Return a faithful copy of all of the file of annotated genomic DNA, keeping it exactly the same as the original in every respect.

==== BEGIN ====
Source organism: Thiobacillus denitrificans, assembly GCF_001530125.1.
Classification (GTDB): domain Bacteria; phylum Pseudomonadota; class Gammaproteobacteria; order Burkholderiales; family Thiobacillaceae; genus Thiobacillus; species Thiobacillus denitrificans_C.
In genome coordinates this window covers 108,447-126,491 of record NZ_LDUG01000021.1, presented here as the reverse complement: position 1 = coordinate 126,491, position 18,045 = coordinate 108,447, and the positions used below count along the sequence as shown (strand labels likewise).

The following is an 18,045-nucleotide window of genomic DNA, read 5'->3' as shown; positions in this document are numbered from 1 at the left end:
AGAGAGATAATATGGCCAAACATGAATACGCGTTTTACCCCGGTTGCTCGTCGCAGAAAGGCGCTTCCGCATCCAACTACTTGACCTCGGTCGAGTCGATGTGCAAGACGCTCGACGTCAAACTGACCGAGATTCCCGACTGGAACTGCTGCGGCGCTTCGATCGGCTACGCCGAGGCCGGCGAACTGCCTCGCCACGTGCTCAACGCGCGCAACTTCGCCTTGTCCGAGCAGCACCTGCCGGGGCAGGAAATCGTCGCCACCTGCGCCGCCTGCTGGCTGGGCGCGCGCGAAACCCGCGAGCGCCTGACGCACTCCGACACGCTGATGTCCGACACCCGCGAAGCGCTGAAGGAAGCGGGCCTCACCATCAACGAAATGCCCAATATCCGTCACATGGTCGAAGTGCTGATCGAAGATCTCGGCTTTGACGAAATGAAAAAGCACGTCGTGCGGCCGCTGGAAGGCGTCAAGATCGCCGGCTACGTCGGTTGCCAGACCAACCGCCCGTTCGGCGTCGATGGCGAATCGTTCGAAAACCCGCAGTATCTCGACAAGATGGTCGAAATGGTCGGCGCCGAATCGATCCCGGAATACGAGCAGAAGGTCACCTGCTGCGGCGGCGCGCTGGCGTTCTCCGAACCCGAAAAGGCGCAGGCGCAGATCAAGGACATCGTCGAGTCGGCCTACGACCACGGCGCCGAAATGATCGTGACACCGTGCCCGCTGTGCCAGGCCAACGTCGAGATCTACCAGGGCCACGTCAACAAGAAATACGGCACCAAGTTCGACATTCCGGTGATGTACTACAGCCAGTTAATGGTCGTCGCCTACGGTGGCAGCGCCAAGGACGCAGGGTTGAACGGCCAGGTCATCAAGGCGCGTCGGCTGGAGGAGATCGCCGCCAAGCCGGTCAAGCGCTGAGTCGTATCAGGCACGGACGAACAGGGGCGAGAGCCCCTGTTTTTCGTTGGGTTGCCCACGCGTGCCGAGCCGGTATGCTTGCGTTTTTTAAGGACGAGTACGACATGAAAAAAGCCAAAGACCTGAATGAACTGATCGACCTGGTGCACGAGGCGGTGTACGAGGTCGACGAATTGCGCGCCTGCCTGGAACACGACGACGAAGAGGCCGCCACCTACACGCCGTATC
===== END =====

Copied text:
Source organism: Thiobacillus denitrificans, assembly GCF_001530125.1.
Classification (GTDB): domain Bacteria; phylum Pseudomonadota; class Gammaproteobacteria; order Burkholderiales; family Thiobacillaceae; genus Thiobacillus; species Thiobacillus denitrificans_C.
In genome coordinates this window covers 108,447-126,491 of record NZ_LDUG01000021.1, presented here as the reverse complement: position 1 = coordinate 126,491, position 18,045 = coordinate 108,447, and the positions used below count along the sequence as shown (strand labels likewise).

The following is an 18,045-nucleotide window of genomic DNA, read 5'->3' as shown; positions in this document are numbered from 1 at the left end:
AGAGAGATAATATGGCCAAACATGAATACGCGTTTTACCCCGGTTGCTCGTCGCAGAAAGGCGCTTCCGCATCCAACTACTTGACCTCGGTCGAGTCGATGTGCAAGACGCTCGACGTCAAACTGACCGAGATTCCCGACTGGAACTGCTGCGGCGCTTCGATCGGCTACGCCGAGGCCGGCGAACTGCCTCGCCACGTGCTCAACGCGCGCAACTTCGCCTTGTCCGAGCAGCACCTGCCGGGGCAGGAAATCGTCGCCACCTGCGCCGCCTGCTGGCTGGGCGCGCGCGAAACCCGCGAGCGCCTGACGCACTCCGACACGCTGATGTCCGACACCCGCGAAGCGCTGAAGGAAGCGGGCCTCACCATCAACGAAATGCCCAATATCCGTCACATGGTCGAAGTGCTGATCGAAGATCTCGGCTTTGACGAAATGAAAAAGCACGTCGTGCGGCCGCTGGAAGGCGTCAAGATCGCCGGCTACGTCGGTTGCCAGACCAACCGCCCGTTCGGCGTCGATGGCGAATCGTTCGAAAACCCGCAGTATCTCGACAAGATGGTCGAAATGGTCGGCGCCGAATCGATCCCGGAATACGAGCAGAAGGTCACCTGCTGCGGCGGCGCGCTGGCGTTCTCCGAACCCGAAAAGGCGCAGGCGCAGATCAAGGACATCGTCGAGTCGGCCTACGACCACGGCGCCGAAATGATCGTGACACCGTGCCCGCTGTGCCAGGCCAACGTCGAGATCTACCAGGGCCACGTCAACAAGAAATACGGCACCAAGTTCGACATTCCGGTGATGTACTACAGCCAGTTAATGGTCGTCGCCTACGGTGGCAGCGCCAAGGACGCAGGGTTGAACGGCCAGGTCATCAAGGCGCGTCGGCTGGAGGAGATCGCCGCCAAGCCGGTCAAGCGCTGAGTCGTATCAGGCACGGACGAACAGGGGCGAGAGCCCCTGTTTTTCGTTGGGTTGCCCACGCGTGCCGAGCCGGTATGCTTGCGTTTTTTAAGGACGAGTACGACATGAAAAAAGCCAAAGACCTGAATGAACTGATCGACCTGGTGCACGAGGCGGTGTACGAGGTCGACGAATTGCGCGCCTGCCTGGAACACGACGACGAAGAGGCCGCCACCTACACGCCGTATC